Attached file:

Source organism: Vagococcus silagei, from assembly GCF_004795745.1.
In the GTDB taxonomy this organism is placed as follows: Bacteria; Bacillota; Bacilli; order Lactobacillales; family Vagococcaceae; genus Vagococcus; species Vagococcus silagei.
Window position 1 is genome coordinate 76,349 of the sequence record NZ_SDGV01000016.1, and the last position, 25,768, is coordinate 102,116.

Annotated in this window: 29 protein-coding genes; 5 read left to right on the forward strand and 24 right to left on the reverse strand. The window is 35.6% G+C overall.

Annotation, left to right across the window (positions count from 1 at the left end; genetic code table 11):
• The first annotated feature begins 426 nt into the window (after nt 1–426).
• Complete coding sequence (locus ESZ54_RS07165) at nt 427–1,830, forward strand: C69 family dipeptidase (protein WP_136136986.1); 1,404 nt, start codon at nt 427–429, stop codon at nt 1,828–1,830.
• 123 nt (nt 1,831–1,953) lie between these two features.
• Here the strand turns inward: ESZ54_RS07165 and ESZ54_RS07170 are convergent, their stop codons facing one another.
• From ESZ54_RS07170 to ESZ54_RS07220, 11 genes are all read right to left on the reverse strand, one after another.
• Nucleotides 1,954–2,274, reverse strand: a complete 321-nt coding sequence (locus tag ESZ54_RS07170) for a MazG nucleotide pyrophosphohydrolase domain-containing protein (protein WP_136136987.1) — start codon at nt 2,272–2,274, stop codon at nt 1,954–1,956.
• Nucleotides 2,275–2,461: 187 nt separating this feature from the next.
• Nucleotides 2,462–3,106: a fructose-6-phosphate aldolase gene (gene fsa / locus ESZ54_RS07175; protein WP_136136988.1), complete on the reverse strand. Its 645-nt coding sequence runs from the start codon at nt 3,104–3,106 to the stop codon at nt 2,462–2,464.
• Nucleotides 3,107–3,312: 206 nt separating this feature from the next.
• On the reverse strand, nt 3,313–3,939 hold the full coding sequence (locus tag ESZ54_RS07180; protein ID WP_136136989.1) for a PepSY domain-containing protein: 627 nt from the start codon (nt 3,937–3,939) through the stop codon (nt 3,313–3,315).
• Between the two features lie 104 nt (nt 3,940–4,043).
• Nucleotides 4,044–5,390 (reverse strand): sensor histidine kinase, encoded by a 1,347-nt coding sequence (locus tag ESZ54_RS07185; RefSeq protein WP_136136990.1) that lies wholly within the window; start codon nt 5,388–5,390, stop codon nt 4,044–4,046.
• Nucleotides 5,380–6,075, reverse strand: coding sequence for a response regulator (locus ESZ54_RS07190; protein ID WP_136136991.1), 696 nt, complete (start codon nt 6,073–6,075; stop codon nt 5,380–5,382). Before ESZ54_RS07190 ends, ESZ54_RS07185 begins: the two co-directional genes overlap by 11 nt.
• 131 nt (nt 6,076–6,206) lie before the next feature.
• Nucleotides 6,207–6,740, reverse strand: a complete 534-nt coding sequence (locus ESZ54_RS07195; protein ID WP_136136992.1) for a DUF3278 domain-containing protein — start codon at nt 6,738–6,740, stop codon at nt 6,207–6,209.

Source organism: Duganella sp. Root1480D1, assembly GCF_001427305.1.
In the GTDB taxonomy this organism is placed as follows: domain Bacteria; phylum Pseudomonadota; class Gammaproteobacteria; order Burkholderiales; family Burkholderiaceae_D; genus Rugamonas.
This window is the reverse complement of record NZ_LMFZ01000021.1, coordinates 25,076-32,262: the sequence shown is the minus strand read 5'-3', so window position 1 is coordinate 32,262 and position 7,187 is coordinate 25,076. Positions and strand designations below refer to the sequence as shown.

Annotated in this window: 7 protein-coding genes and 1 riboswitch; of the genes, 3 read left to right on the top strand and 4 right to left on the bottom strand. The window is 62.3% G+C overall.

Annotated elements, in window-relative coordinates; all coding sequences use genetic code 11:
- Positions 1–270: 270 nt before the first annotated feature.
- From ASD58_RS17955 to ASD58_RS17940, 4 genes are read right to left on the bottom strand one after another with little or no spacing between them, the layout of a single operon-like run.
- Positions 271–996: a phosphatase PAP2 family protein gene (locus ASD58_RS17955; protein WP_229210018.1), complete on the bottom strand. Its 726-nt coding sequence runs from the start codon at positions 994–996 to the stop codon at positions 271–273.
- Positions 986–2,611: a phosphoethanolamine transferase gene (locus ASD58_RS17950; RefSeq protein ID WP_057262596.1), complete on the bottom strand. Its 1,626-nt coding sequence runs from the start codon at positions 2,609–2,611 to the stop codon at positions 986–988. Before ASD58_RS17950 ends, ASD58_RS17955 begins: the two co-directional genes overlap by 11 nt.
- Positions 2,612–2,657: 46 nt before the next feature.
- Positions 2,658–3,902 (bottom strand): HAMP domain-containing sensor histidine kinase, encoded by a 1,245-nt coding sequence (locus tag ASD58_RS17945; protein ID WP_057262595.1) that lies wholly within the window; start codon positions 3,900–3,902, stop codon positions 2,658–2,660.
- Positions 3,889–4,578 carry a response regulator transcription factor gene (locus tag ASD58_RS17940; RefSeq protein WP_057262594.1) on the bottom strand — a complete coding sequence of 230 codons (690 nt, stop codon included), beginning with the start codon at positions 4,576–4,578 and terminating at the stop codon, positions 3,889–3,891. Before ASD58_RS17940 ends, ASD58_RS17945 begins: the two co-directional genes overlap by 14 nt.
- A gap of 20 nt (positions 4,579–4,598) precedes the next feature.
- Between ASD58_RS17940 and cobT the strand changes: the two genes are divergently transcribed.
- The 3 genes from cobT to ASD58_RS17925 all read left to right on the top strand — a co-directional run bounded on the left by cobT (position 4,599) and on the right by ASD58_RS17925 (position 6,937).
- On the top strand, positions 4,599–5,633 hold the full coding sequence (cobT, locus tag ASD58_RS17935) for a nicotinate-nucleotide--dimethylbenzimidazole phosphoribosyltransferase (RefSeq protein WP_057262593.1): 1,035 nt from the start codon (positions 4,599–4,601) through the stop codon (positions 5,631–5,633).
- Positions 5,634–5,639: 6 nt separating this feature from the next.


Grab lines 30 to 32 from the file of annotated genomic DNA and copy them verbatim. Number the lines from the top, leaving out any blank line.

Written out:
- Positions 2,612–2,657: 46 nt before the next feature.
- Positions 2,658–3,902 (bottom strand): HAMP domain-containing sensor histidine kinase, encoded by a 1,245-nt coding sequence (locus tag ASD58_RS17945; protein ID WP_057262595.1) that lies wholly within the window; start codon positions 3,900–3,902, stop codon positions 2,658–2,660.
- Positions 3,889–4,578 carry a response regulator transcription factor gene (locus tag ASD58_RS17940; RefSeq protein WP_057262594.1) on the bottom strand — a complete coding sequence of 230 codons (690 nt, stop codon included), beginning with the start codon at positions 4,576–4,578 and terminating at the stop codon, positions 3,889–3,891. Before ASD58_RS17940 ends, ASD58_RS17945 begins: the two co-directional genes overlap by 14 nt.